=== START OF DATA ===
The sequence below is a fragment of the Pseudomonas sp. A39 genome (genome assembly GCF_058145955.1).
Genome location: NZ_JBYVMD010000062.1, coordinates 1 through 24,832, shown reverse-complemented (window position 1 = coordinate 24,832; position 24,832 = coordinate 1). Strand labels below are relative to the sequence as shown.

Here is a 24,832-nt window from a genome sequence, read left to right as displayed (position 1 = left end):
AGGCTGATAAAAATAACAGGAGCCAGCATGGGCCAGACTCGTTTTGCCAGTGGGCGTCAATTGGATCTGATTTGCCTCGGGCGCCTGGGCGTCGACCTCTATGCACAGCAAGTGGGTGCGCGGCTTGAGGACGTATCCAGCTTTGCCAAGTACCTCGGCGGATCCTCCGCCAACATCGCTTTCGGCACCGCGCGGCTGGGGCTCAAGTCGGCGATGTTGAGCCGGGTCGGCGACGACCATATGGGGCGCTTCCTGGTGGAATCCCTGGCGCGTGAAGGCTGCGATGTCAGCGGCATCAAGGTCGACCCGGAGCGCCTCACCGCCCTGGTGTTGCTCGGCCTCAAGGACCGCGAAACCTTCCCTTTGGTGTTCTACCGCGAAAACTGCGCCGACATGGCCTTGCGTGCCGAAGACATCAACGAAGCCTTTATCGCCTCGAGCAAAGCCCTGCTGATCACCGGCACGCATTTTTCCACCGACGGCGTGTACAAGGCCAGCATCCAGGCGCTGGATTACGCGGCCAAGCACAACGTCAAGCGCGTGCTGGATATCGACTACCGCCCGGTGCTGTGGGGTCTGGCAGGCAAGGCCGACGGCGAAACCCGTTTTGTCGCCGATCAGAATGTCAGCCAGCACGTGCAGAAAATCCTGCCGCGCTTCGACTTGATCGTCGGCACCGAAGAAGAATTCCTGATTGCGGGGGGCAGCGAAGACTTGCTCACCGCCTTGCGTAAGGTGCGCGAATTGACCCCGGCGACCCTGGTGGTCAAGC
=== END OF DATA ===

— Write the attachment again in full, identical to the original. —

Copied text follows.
The sequence below is a fragment of the Pseudomonas sp. A39 genome (genome assembly GCF_058145955.1).
Genome location: NZ_JBYVMD010000062.1, coordinates 1 through 24,832, shown reverse-complemented (window position 1 = coordinate 24,832; position 24,832 = coordinate 1). Strand labels below are relative to the sequence as shown.

Here is a 24,832-nt window from a genome sequence, read left to right as displayed (position 1 = left end):
AGGCTGATAAAAATAACAGGAGCCAGCATGGGCCAGACTCGTTTTGCCAGTGGGCGTCAATTGGATCTGATTTGCCTCGGGCGCCTGGGCGTCGACCTCTATGCACAGCAAGTGGGTGCGCGGCTTGAGGACGTATCCAGCTTTGCCAAGTACCTCGGCGGATCCTCCGCCAACATCGCTTTCGGCACCGCGCGGCTGGGGCTCAAGTCGGCGATGTTGAGCCGGGTCGGCGACGACCATATGGGGCGCTTCCTGGTGGAATCCCTGGCGCGTGAAGGCTGCGATGTCAGCGGCATCAAGGTCGACCCGGAGCGCCTCACCGCCCTGGTGTTGCTCGGCCTCAAGGACCGCGAAACCTTCCCTTTGGTGTTCTACCGCGAAAACTGCGCCGACATGGCCTTGCGTGCCGAAGACATCAACGAAGCCTTTATCGCCTCGAGCAAAGCCCTGCTGATCACCGGCACGCATTTTTCCACCGACGGCGTGTACAAGGCCAGCATCCAGGCGCTGGATTACGCGGCCAAGCACAACGTCAAGCGCGTGCTGGATATCGACTACCGCCCGGTGCTGTGGGGTCTGGCAGGCAAGGCCGACGGCGAAACCCGTTTTGTCGCCGATCAGAATGTCAGCCAGCACGTGCAGAAAATCCTGCCGCGCTTCGACTTGATCGTCGGCACCGAAGAAGAATTCCTGATTGCGGGGGGCAGCGAAGACTTGCTCACCGCCTTGCGTAAGGTGCGCGAATTGACCCCGGCGACCCTGGTGGTCAAGC